Computational chemical imaging for cardiovascular pathology: Chemical microscopic imaging accurately determines cardiac transplant rejection

Saumya Tiwari, Vijaya B. Reddy, Rohit Bhargava, Jaishankar Raman

Research output: Contribution to journalArticle

Abstract

Rejection is a common problem after cardiac transplants leading to significant number of adverse events and deaths, particularly in the first year of transplantation. The gold standard to identify rejection is endomyocardial biopsy. This technique is complex, cumbersome and requires a lot of expertise in the correct interpretation of stained biopsy sections. Traditional histopathology cannot be used actively or quickly during cardiac interventions or surgery. Our objective was to develop a stain-less approach using an emerging technology, Fourier transform infrared (FT-IR) spectroscopic imaging to identify different components of cardiac tissue by their chemical and molecular basis aided by computer recognition, rather than by visual examination using optical microscopy.We studied this technique in assessment of cardiac transplant rejection to evaluate efficacy in an example of complex cardiovascular pathology.We recorded data from human cardiac transplant patients' biopsies, used a Bayesian classification protocol and developed a visualization scheme to observe chemical differences without the need of stains or human supervision. Using receiver operating characteristic curves, we observed probabilities of detection greater than 95% for four out of five histological classes at 10% probability of false alarm at the cellular level while correctly identifying samples with the hallmarks of the immune response in all cases. The efficacy of manual examination can be significantly increased by observing the inherent biochemical changes in tissues, which enables us to achieve greater diagnostic confidence in an automated, label-free manner. We developed a computational pathology system that gives high contrast images and seems superior to traditional staining procedures. This study is a prelude to the development of real time in situ imaging systems, which can assist interventionists and surgeons actively during procedures.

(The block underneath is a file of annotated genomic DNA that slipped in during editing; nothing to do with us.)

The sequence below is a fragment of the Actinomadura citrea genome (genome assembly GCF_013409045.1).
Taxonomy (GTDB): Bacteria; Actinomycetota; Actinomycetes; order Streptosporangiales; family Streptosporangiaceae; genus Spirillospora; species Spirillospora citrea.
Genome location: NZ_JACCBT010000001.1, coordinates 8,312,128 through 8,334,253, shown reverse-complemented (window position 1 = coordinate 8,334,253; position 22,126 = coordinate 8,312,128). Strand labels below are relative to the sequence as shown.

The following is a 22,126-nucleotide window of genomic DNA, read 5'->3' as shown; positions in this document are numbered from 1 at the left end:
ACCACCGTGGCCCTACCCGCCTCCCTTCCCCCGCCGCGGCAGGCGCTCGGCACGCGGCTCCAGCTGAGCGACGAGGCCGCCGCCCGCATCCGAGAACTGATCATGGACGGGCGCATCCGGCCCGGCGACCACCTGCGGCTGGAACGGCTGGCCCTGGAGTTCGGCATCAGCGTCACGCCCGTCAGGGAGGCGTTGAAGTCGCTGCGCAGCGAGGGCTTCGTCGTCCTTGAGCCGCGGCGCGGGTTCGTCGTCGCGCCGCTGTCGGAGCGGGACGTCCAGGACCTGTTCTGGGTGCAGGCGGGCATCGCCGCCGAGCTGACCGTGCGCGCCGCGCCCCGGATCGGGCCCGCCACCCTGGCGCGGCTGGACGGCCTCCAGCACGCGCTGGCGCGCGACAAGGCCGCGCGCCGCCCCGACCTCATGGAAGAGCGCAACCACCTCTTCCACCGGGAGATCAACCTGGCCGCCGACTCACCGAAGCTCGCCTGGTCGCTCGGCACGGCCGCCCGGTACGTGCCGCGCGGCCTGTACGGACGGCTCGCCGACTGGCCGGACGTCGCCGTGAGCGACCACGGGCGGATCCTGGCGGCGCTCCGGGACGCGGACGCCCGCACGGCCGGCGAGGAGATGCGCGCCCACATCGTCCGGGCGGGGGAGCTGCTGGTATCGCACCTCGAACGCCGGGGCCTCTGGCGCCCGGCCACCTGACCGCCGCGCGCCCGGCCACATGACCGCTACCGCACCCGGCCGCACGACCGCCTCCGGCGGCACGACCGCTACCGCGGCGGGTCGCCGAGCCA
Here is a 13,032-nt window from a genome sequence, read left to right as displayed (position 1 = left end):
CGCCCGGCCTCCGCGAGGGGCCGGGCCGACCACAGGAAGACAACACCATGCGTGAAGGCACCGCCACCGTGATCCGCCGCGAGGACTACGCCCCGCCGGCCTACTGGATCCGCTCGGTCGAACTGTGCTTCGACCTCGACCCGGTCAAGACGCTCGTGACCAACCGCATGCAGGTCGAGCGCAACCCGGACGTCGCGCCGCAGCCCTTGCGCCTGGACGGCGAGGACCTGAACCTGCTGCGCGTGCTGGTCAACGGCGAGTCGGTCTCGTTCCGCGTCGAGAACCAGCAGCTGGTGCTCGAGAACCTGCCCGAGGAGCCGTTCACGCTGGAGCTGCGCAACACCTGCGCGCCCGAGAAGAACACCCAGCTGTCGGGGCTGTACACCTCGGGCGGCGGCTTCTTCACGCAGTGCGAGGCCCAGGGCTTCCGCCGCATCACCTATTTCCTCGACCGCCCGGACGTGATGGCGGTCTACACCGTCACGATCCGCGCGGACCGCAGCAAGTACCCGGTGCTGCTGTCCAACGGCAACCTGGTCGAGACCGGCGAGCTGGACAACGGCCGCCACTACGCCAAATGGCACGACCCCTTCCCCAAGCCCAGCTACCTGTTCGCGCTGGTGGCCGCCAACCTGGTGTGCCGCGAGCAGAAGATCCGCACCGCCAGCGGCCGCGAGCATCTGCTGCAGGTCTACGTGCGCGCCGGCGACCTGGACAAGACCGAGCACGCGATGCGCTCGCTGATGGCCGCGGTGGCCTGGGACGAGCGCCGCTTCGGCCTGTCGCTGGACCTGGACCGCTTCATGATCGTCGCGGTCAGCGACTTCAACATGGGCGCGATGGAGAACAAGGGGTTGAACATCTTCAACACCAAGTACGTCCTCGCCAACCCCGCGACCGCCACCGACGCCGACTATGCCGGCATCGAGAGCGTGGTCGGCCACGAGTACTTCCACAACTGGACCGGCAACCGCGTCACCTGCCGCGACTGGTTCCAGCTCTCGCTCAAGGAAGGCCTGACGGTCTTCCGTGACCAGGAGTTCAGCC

Original languageEnglish (US)
Article numbere0125183
JournalPloS one
Volume10
Issue number5
DOIs
StatePublished - May 1 2015

ASJC Scopus subject areas

  • Biochemistry, Genetics and Molecular Biology(all)
  • Agricultural and Biological Sciences(all)
  • General

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